Time Travel Mart is part of 826LA, a Los Angeles-based non-profit organization dedicated to supporting students ages 6–18 with creative and expository writing skills. Also, this organization is helping teachers inspire their students to write. 826LA programs are structured around the belief that great leaps in learning can happen with one-on-one attention. Also, those strong writing skills are important to future success. Founded in 2005, 826LA is one of several chapters of 826 National. The Time Travel Mart exists at 826LA and specializes in products imported from the past and future, such as Viking odorant, robot milk, robot toupees, robot emotions, mammoth chunks, and other times travel-themed oddities. This store and its initial products were conceived by writers Jon Korn and Mac Barnett and graphic designer Stefan G Bucher. The store also sells anthologies of new and back issues of Timothy McSweeney’s Quarterly Concern, 826LA writing students, Wholphin, The Believer, and other McSweeney’s publications. The Time Travel Mart also sells a special series of Poketo wallets, celebrating artists and students’ work. 

5. Los Angeles County Museum of Art

Los Angeles County Museum of Art, commonly known as LACMA, is an art museum on Wilshire Boulevard in the Miracle Mile vicinity of Los Angeles. This museum is on Museum Row, adjacent to the La Brea Tar Pits (George C. Page Museum).LACMA was founded in 1961, splitting from the Los Angeles Museum of History, Science, and Art and forming a museum just for art. LACMA moved to the Wilshire Boulevard complex designed by William Pereira. Since the 1980s, the museum’s wealth and collections grew as it added several buildings beginning in that decade and continuing in subsequent decades. Recently, four buildings on the campus were demolished to make way for a reconstructed facility designed by Peter Zumthor. LACMA is the largest art museum in the western United States and attracts nearly a million visitors annually. Overall, it holds more than 150,000 works covering art history from ancient times to the present. In addition to art exhibits, this museum also features film and concert series.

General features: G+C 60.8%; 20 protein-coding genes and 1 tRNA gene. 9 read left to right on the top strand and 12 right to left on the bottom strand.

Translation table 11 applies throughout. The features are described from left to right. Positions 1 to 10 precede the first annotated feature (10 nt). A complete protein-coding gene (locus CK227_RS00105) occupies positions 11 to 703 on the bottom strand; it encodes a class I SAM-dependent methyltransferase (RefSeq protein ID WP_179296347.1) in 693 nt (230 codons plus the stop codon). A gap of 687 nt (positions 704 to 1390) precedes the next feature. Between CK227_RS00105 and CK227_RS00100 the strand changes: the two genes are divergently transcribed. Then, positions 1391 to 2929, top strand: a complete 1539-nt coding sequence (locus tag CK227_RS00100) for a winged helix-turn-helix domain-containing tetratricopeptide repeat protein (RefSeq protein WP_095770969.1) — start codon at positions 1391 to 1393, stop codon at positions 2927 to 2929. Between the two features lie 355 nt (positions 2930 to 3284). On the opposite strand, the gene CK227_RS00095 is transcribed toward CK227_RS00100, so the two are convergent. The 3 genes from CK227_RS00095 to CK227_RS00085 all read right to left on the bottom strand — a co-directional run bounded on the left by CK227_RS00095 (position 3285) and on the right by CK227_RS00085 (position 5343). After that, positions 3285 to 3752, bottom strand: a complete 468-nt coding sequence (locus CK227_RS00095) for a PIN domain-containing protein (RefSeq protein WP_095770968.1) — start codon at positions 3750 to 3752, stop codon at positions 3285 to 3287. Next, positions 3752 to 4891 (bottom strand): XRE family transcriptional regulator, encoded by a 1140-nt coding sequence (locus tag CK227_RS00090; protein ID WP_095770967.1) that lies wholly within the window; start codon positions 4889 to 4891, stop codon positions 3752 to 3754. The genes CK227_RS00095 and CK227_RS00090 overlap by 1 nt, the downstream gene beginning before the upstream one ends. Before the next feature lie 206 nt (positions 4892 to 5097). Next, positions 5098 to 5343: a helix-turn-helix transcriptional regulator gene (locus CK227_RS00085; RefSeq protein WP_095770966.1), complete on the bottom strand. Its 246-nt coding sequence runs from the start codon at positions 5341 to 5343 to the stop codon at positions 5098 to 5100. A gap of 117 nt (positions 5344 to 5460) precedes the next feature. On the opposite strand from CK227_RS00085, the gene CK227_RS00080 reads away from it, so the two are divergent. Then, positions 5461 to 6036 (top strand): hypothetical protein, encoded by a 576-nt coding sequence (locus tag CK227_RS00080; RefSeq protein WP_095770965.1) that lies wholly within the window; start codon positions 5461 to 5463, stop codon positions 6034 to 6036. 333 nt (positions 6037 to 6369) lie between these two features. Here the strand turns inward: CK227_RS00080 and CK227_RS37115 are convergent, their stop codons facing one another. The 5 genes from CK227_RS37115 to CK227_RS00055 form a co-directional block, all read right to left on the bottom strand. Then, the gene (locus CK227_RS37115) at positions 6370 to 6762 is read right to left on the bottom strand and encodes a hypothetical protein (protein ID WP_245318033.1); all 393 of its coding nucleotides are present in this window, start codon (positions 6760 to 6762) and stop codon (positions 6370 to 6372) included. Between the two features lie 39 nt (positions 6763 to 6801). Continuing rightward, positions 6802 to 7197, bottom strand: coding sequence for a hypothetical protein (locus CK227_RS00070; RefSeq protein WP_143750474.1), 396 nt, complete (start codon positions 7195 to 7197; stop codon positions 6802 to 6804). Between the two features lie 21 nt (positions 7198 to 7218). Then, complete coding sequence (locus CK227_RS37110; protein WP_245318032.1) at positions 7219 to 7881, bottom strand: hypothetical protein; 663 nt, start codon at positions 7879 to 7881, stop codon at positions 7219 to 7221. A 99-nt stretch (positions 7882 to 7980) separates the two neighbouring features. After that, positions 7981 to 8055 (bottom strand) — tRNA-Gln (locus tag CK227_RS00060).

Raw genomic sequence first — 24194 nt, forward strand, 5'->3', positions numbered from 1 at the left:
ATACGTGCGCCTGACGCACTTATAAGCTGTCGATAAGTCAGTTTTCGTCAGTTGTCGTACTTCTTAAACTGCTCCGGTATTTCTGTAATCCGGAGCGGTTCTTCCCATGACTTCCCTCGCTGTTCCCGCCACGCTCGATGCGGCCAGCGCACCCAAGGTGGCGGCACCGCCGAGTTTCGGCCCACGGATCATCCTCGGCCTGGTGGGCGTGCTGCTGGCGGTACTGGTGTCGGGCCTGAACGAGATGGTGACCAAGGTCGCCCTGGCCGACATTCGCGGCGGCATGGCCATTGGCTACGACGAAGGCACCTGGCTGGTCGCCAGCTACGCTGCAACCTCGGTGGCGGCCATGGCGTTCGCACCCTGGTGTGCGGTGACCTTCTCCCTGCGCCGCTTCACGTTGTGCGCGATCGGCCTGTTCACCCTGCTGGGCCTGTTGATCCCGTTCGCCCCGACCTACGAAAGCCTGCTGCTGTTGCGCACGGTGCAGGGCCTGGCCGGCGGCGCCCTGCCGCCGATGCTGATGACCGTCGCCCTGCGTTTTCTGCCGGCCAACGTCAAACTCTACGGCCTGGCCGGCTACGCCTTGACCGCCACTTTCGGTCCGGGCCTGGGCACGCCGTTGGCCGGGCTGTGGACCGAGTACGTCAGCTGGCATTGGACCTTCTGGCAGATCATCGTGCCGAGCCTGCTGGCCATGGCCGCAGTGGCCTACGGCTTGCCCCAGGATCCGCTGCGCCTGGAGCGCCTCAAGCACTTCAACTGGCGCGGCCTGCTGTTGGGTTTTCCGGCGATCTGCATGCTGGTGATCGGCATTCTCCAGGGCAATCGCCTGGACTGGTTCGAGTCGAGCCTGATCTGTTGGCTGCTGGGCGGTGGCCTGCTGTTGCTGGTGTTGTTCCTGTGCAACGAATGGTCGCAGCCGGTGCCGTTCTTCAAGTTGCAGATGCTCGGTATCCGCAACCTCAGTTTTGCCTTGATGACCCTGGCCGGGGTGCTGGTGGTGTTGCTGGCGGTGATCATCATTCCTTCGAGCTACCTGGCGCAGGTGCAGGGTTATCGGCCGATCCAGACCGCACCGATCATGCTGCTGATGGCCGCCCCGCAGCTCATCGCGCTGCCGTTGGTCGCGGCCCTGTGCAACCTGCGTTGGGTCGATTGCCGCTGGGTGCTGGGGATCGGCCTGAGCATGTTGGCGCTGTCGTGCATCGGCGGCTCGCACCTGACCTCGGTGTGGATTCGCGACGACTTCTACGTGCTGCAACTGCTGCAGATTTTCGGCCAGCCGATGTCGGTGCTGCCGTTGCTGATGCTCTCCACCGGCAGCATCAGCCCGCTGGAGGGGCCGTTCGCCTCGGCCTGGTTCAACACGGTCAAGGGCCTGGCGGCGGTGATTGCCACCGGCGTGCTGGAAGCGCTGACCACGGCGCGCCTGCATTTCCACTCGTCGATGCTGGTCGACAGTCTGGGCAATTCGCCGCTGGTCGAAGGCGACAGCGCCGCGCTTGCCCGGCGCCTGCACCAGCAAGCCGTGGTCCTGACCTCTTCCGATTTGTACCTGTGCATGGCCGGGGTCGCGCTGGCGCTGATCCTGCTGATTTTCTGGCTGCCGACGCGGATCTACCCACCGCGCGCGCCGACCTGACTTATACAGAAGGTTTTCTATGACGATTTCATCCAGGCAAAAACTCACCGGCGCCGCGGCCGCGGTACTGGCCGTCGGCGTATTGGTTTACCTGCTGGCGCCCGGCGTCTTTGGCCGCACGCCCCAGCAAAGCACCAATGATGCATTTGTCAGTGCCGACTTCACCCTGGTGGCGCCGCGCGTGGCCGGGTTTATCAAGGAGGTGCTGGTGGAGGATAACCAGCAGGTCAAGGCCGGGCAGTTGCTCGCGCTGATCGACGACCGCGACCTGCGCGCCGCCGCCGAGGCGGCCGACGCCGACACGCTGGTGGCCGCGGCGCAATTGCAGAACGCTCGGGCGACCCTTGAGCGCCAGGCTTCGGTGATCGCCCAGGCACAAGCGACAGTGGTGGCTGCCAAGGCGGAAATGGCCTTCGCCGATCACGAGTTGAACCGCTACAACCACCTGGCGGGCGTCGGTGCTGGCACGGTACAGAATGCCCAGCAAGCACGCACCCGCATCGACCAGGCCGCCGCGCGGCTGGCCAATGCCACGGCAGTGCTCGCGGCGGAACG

6. California Science Center